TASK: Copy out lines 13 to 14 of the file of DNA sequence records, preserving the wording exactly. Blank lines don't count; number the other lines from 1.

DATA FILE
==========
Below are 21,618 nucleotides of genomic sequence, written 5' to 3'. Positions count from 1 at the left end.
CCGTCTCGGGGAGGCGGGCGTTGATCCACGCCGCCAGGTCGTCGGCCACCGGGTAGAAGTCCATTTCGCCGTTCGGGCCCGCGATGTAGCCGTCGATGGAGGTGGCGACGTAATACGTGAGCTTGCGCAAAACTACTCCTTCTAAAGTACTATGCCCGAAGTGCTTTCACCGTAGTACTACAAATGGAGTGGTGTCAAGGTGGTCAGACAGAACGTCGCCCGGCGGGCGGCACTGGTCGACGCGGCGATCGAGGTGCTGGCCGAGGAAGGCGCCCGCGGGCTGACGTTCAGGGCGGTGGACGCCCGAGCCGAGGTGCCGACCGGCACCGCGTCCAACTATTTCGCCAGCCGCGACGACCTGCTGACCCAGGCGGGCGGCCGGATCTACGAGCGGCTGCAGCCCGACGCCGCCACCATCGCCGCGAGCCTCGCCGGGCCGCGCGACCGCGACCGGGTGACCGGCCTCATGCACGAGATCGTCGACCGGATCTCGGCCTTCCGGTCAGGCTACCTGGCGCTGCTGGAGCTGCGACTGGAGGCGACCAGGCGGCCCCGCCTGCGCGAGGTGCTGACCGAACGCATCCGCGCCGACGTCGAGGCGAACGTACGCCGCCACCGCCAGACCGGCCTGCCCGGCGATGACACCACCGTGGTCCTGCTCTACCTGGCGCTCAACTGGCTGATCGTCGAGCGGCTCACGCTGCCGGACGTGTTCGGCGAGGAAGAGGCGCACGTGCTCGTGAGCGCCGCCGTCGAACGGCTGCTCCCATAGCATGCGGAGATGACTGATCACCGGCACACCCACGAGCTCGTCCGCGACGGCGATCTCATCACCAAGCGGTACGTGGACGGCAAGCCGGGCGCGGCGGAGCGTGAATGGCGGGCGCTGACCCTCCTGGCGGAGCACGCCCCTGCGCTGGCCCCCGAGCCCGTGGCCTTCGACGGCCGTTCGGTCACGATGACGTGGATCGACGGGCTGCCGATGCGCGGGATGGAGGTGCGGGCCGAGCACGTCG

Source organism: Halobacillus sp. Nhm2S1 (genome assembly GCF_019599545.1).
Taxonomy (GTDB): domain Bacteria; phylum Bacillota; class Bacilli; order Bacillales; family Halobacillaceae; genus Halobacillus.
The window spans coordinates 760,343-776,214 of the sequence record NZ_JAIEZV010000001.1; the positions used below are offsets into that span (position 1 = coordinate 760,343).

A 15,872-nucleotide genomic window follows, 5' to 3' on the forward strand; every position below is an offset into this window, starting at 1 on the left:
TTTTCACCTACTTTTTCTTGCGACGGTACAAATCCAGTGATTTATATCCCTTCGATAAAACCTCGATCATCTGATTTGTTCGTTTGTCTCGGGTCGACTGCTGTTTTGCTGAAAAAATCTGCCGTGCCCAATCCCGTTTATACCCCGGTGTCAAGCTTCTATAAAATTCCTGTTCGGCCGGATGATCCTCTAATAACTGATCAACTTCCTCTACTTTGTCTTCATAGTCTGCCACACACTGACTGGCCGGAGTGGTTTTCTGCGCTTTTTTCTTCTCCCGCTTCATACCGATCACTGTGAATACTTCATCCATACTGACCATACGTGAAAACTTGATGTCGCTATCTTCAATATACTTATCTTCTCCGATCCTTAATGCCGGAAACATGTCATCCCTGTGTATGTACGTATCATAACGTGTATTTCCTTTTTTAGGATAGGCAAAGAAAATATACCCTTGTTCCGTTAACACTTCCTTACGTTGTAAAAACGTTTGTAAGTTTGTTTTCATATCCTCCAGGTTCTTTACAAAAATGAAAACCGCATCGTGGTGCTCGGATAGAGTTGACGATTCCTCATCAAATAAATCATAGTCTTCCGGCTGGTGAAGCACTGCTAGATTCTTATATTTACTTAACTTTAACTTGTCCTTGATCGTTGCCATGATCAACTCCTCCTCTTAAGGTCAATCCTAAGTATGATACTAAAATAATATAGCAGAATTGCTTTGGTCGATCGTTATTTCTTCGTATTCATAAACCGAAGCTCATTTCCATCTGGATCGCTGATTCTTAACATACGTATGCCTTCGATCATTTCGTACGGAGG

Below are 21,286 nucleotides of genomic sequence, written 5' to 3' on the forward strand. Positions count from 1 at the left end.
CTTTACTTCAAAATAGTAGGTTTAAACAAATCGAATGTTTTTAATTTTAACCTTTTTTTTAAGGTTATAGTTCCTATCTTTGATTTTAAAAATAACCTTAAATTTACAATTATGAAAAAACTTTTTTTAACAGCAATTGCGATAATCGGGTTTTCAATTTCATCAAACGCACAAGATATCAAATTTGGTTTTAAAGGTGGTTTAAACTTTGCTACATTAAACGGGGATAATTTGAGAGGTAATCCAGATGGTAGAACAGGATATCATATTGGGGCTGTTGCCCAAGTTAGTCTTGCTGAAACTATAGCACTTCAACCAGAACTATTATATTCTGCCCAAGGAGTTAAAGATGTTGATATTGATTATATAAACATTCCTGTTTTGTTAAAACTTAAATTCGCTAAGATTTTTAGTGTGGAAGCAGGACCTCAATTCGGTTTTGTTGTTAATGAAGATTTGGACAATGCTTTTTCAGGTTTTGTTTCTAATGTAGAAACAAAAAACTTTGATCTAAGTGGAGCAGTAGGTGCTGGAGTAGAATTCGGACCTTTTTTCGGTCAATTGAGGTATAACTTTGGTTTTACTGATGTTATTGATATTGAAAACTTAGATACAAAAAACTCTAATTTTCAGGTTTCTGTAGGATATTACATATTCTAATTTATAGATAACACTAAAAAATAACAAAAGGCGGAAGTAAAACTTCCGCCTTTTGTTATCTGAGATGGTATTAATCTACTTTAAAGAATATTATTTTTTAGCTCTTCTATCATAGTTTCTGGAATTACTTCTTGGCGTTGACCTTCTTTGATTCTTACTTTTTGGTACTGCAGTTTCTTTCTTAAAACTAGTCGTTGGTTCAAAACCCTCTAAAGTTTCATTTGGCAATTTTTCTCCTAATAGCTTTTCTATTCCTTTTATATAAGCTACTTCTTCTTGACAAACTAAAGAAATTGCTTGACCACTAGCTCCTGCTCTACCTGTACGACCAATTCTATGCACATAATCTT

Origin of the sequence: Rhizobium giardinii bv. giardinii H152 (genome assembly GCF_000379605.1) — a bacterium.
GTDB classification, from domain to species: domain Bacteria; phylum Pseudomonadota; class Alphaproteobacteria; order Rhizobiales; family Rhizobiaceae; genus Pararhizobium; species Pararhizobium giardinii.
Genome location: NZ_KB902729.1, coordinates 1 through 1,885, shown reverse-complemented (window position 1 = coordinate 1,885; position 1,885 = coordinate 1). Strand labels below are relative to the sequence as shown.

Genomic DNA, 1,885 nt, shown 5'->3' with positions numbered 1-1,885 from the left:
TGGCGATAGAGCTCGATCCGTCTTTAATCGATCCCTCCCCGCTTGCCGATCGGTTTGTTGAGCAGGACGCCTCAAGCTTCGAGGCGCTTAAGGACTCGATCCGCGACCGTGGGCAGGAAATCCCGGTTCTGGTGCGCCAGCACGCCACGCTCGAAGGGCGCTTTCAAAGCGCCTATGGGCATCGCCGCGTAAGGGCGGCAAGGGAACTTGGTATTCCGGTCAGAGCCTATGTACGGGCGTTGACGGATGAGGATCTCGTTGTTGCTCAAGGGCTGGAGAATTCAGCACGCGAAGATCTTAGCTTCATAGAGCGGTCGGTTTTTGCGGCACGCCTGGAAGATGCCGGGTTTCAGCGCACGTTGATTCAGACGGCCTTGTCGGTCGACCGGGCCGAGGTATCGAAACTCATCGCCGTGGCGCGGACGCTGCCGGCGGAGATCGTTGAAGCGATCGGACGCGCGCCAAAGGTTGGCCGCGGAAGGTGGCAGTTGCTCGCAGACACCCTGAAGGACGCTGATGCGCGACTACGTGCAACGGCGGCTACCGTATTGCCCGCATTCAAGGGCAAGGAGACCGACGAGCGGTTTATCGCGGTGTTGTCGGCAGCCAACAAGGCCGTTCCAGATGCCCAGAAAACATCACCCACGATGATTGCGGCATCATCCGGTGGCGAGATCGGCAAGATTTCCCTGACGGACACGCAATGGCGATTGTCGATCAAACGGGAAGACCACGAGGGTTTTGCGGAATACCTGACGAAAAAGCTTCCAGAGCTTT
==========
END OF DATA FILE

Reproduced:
Genomic DNA, 1,885 nt, shown 5'->3' with positions numbered 1-1,885 from the left:
TGGCGATAGAGCTCGATCCGTCTTTAATCGATCCCTCCCCGCTTGCCGATCGGTTTGTTGAGCAGGACGCCTCAAGCTTCGAGGCGCTTAAGGACTCGATCCGCGACCGTGGGCAGGAAATCCCGGTTCTGGTGCGCCAGCACGCCACGCTCGAAGGGCGCTTTCAAAGCGCCTATGGGCATCGCCGCGTAAGGGCGGCAAGGGAACTTGGTATTCCGGTCAGAGCCTATGTACGGGCGTTGACGGATGAGGATCTCGTTGTTGCTCAAGGGCTGGAGAATTCAGCACGCGAAGATCTTAGCTTCATAGAGCGGTCGGTTTTTGCGGCACGCCTGGAAGATGCCGGGTTTCAGCGCACGTTGATTCAGACGGCCTTGTCGGTCGACCGGGCCGAGGTATCGAAACTCATCGCCGTGGCGCGGACGCTGCCGGCGGAGATCGTTGAAGCGATCGGACGCGCGCCAAAGGTTGGCCGCGGAAGGTGGCAGTTGCTCGCAGACACCCTGAAGGACGCTGATGCGCGACTACGTGCAACGGCGGCTACCGTATTGCCCGCATTCAAGGGCAAGGAGACCGACGAGCGGTTTATCGCGGTGTTGTCGGCAGCCAACAAGGCCGTTCCAGATGCCCAGAAAACATCACCCACGATGATTGCGGCATCATCCGGTGGCGAGATCGGCAAGATTTCCCTGACGGACACGCAATGGCGATTGTCGATCAAACGGGAAGACCACGAGGGTTTTGCGGAATACCTGACGAAAAAGCTTCCAGAGCTTT